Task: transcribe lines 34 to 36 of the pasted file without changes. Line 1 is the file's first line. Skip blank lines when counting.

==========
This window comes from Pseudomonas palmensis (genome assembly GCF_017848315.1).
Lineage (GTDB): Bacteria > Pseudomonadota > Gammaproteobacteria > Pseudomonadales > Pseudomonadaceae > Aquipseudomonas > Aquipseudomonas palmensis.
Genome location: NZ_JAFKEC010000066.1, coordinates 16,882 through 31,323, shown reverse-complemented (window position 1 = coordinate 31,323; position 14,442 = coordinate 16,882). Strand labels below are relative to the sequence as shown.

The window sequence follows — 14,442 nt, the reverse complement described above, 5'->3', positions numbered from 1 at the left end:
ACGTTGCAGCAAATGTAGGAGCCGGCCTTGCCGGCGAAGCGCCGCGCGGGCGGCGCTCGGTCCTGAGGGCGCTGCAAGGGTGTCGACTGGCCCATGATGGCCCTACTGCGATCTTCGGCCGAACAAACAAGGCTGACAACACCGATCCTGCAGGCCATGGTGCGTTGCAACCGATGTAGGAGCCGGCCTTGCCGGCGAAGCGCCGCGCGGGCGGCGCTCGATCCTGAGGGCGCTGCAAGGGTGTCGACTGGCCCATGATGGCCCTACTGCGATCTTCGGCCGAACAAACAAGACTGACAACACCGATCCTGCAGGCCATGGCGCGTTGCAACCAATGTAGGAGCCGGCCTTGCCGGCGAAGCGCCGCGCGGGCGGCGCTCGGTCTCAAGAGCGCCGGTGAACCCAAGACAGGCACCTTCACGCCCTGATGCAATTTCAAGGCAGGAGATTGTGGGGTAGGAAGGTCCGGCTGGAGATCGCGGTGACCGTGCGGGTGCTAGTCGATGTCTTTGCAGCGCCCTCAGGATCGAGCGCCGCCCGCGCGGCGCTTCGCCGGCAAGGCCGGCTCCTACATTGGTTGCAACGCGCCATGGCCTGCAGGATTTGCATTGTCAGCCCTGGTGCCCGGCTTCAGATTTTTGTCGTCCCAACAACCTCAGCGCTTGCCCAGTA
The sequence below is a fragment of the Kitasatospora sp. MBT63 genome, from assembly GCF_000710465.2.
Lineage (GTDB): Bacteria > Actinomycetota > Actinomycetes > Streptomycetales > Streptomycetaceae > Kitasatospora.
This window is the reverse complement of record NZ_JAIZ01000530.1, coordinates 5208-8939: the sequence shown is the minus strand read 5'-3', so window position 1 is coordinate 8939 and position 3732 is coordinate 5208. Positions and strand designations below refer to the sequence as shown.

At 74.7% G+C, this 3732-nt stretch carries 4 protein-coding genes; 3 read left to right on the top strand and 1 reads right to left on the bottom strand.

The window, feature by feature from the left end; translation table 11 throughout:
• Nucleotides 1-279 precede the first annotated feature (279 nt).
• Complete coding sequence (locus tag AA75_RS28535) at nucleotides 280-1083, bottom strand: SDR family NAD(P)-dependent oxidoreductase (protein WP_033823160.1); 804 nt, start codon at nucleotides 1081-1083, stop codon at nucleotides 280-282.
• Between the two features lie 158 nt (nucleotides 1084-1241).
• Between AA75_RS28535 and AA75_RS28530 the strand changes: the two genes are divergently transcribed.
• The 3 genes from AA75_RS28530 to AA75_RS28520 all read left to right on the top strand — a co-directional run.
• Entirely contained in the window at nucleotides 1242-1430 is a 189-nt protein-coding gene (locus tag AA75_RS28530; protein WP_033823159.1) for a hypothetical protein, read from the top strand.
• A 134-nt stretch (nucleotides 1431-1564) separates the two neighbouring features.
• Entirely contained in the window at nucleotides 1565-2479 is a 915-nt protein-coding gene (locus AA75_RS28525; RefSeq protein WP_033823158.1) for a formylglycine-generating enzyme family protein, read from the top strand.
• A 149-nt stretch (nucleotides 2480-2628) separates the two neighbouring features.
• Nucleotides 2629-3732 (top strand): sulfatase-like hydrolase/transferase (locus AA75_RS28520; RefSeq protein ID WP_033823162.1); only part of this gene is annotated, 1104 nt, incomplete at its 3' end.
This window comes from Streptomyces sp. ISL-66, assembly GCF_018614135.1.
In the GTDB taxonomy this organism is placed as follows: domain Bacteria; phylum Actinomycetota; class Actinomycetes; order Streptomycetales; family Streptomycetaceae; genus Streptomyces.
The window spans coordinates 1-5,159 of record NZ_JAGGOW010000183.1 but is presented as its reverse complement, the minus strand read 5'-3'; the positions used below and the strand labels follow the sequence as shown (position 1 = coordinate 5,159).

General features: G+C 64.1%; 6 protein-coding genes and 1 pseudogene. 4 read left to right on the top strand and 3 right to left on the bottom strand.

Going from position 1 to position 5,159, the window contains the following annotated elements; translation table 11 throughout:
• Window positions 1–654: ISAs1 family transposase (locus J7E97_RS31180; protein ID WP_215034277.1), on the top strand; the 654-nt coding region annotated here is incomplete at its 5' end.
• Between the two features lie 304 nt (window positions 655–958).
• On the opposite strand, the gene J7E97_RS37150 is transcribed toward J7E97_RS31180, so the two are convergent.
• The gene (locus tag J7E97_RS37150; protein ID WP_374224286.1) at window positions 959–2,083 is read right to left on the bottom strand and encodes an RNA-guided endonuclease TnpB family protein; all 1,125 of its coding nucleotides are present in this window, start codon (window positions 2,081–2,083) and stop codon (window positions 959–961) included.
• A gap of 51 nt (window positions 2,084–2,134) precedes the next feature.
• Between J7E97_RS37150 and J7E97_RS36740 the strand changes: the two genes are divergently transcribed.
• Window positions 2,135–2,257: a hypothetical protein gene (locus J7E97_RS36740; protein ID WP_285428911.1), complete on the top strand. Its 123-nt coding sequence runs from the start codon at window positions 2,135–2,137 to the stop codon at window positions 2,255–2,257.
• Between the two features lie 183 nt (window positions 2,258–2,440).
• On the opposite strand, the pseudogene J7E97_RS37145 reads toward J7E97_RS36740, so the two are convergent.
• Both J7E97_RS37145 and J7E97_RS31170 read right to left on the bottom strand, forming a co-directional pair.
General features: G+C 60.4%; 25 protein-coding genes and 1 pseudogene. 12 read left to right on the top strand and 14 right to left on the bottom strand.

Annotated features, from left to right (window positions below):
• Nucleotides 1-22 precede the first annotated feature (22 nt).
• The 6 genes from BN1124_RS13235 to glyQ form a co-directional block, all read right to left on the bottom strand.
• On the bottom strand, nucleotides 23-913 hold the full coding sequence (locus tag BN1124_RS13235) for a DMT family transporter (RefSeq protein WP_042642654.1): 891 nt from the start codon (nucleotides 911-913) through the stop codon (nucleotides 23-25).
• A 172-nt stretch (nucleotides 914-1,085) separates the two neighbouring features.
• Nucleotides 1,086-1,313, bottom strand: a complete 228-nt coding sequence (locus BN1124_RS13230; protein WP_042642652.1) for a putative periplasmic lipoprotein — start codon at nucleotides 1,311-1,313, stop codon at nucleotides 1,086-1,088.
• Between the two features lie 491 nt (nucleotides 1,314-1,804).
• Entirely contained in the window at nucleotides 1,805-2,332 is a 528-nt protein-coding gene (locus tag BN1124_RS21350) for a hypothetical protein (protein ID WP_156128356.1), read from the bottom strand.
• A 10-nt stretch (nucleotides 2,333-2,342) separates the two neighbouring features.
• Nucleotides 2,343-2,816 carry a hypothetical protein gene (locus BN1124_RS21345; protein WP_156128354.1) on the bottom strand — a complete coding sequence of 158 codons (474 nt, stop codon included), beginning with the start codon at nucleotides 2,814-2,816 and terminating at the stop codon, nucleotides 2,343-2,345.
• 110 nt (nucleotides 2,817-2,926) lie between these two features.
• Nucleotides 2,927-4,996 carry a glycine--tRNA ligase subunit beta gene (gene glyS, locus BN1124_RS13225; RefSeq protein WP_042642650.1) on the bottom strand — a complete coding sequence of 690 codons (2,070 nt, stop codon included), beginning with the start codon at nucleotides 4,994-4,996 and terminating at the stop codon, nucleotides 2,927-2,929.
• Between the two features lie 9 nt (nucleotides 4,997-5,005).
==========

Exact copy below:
• On the opposite strand, the pseudogene J7E97_RS37145 reads toward J7E97_RS36740, so the two are convergent.
• Both J7E97_RS37145 and J7E97_RS31170 read right to left on the bottom strand, forming a co-directional pair.
General features: G+C 60.4%; 25 protein-coding genes and 1 pseudogene. 12 read left to right on the top strand and 14 right to left on the bottom strand.